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What's Up - JPop.com
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What's Up

What's Up

What's Up


Ever since the first Advantage album featured covers of classic Nintendo tunes with the grit and muscle of underground rock, I’ve been hoping they might attempt a record of original compositions in the same vein. Yet for some time now, mirroring the rise of stylized recording techniques, highly melodic contrapuntal works have been out of fashion. There’s a sense in the rock world that, harmonically and melodically at least, everything’s been done; many bands react with musical simplicity alongside textural overload. Read more on Last.fm
Ever since the first Advantage album featured covers of classic Nintendo tunes with the grit and muscle of underground rock, I’ve been hoping they might attempt a record of original compositions in the same vein. Yet for some time now, mirroring the rise of stylized recording techniques, highly melodic contrapuntal works have been out of fashion. There’s a sense in the rock world that, harmonically and melodically at least, everything’s been done; many bands react with musical simplicity alongside textural overload. The newly formed Portland-based group What’s Up?, despite their unfortunate name, succeed in channeling overtly composed songs through a bare, distorted sound, and the results end up relatively fresh by comparison. Founded by The Advantage’s Robby Moncrieff (who helped produce Dirty Projectors’ Bitte Orca), What’s Up? obviously understand the impact of melodic constructions and seem focused on abstracting notions about complicated rock music through their raw recording style.

At various times titled prog, art, and math rock, What’s Up?’s "genre" has gone through many makeovers, but its broader definition is always based on two general elements: composition and quality of sound. While a wide variety of composition styles have importantly mingled together during the last century, an album’s production has only recently risen to equal prominence. If Content Imagination had been recorded by some slick neo-prog band’s engineer, it would probably never get past our editor’s mailbox. There is an undeniable — if slightly ambiguous — litmus test between indie press outlets and listeners alike that determines what gets covered, and a band like What’s Up?’s acceptance into the bubble is worth noting. To put it simply, the quality of a record’s sound plays a large role in determining its credibility.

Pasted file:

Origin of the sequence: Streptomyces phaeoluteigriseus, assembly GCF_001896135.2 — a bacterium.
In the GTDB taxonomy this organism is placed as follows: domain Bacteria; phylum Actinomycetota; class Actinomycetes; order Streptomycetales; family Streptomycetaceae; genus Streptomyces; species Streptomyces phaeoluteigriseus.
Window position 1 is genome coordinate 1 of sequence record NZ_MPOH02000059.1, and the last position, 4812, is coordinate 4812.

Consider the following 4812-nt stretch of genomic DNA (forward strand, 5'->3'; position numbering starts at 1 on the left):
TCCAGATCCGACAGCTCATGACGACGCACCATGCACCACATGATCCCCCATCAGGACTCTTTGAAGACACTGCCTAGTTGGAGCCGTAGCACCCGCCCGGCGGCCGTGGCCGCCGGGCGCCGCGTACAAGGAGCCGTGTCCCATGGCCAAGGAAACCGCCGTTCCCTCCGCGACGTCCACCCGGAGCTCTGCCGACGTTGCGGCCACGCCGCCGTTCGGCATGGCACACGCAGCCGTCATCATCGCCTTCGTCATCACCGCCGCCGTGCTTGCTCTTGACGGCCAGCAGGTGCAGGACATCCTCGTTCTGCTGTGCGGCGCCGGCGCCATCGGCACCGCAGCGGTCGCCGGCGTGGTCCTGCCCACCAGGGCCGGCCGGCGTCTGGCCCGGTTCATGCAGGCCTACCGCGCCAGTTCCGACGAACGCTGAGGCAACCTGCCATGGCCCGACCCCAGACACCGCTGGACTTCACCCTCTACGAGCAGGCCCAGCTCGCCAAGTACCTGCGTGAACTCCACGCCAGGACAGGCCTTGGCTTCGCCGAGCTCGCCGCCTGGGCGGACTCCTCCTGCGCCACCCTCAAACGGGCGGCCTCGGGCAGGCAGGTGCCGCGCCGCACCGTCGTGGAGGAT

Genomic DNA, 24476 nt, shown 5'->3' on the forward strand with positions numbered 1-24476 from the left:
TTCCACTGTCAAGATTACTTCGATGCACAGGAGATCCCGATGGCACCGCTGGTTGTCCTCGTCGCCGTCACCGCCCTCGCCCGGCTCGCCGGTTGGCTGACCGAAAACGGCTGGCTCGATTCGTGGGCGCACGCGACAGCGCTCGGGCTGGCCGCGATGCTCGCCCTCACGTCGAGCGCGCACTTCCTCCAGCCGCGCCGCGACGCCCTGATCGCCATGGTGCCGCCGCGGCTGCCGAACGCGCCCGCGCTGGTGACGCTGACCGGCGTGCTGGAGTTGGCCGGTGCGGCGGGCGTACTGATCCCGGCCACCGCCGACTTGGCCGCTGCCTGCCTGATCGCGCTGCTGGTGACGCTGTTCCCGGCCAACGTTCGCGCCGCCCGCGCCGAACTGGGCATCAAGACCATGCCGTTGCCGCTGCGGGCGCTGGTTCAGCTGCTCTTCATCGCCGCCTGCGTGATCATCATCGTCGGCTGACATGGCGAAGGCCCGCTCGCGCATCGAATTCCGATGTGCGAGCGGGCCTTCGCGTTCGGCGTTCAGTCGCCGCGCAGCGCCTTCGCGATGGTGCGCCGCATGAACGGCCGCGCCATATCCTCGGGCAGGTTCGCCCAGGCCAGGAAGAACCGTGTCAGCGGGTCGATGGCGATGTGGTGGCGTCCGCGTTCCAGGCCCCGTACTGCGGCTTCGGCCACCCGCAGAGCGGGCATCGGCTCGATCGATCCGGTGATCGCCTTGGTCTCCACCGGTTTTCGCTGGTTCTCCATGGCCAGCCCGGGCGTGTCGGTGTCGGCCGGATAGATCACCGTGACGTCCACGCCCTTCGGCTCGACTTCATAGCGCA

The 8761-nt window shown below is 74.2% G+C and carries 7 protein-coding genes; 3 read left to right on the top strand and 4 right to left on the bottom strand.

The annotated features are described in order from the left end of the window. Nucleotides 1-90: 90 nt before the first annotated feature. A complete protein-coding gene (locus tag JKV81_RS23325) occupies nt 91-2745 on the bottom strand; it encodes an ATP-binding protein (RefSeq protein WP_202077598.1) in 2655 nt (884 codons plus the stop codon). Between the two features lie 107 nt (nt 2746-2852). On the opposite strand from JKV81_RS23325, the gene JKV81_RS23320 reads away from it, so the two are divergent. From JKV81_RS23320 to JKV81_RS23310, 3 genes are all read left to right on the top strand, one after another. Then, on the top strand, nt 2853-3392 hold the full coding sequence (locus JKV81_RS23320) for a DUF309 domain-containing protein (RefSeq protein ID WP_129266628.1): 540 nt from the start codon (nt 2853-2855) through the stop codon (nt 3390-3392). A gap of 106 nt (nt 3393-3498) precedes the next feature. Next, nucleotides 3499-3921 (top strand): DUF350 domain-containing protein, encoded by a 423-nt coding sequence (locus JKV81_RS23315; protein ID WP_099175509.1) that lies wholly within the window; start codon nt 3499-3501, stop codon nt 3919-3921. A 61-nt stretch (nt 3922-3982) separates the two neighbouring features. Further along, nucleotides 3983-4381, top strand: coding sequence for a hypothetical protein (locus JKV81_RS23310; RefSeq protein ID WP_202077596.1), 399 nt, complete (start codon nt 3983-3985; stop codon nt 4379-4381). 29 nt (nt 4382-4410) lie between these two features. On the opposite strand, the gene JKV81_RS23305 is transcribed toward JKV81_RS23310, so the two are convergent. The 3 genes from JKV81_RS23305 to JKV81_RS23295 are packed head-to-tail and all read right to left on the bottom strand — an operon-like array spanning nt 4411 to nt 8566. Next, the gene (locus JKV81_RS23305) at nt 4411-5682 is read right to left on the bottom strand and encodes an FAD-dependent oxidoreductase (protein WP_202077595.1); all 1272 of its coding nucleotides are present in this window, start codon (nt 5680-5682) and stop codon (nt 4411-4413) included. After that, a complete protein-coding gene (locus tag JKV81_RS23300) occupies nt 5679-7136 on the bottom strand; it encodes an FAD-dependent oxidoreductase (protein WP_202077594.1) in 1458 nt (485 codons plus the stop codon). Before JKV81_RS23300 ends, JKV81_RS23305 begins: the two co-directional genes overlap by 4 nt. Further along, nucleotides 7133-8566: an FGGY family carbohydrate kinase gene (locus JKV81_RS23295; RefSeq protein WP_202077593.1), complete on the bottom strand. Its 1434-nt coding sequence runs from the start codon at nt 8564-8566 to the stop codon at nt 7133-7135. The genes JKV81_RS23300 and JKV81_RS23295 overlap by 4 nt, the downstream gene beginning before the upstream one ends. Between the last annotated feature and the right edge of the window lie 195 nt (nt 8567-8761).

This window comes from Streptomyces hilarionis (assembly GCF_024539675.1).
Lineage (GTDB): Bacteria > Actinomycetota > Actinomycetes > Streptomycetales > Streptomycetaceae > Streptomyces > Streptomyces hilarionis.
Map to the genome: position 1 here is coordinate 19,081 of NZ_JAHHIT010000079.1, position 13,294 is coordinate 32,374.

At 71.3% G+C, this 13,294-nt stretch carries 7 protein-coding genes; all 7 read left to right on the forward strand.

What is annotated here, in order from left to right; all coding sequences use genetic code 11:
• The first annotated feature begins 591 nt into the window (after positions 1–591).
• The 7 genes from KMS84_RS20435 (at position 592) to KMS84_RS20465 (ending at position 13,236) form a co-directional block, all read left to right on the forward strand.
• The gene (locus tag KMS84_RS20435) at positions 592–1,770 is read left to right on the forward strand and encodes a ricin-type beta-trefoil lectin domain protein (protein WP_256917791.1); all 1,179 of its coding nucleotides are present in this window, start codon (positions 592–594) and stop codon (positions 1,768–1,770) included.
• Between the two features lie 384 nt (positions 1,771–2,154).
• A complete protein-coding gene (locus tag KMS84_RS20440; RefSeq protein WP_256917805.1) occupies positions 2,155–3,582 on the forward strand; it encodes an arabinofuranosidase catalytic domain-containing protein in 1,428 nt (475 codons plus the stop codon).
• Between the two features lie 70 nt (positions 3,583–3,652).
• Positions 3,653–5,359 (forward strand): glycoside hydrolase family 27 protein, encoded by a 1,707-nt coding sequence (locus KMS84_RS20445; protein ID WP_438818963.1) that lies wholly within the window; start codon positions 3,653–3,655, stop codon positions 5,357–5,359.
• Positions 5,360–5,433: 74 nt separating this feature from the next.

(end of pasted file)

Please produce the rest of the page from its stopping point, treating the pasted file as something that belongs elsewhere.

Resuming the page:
It’s not something I explicitly cheer on, but the notion of timbre, fidelity, and "style" being barometers of cool isn’t exactly new. In fact, it has pervaded rock ’n’ roll since its inception; just think of the cultural difference between a clean guitar chord and a heavily distorted one. Which made kids lose their shit in the ’60s? The same concept is now being applied to entire records instead of single instruments. In 2009, if your song appears strained and handmade, it likely connects to a time when lo-fidelity recordings were an artist’s only option.

Early records signified purity — less concerned with perfection and perception, and more in tune with the moment at hand. We see value in this sense of authenticity, and a large demographic of young musicians has tried to mimic it, often through pop or folk music. What’s Up? smartly pilfer the aesthetic, presenting their sound as a stylistic choice rather than an act of necessity. Content Imagination remains charming because most comparable instrumental music is presented either through a compressed, metallic sheen or the prism of video game music. And while What’s Up? are undeniably indebted to 8-bit compositions that came before them, it’s nice to hear an aesthetically-minded band grab the torch.

With rock drums and distorted keyboards, they cast off the trappings of chiptune bands — namely nostalgia — and let each song sink or swim based on its own internal logic. Removed from the culture surrounding their music, What’s Up? simply know their way around a melody and how to present it in a relevant way, which counts for a lot these days. http://www.myspace.com/whatsupwhatsupwhatsup Read more on Last.fm. User-contributed text is available under the Creative Commons By-SA License; additional terms may apply..
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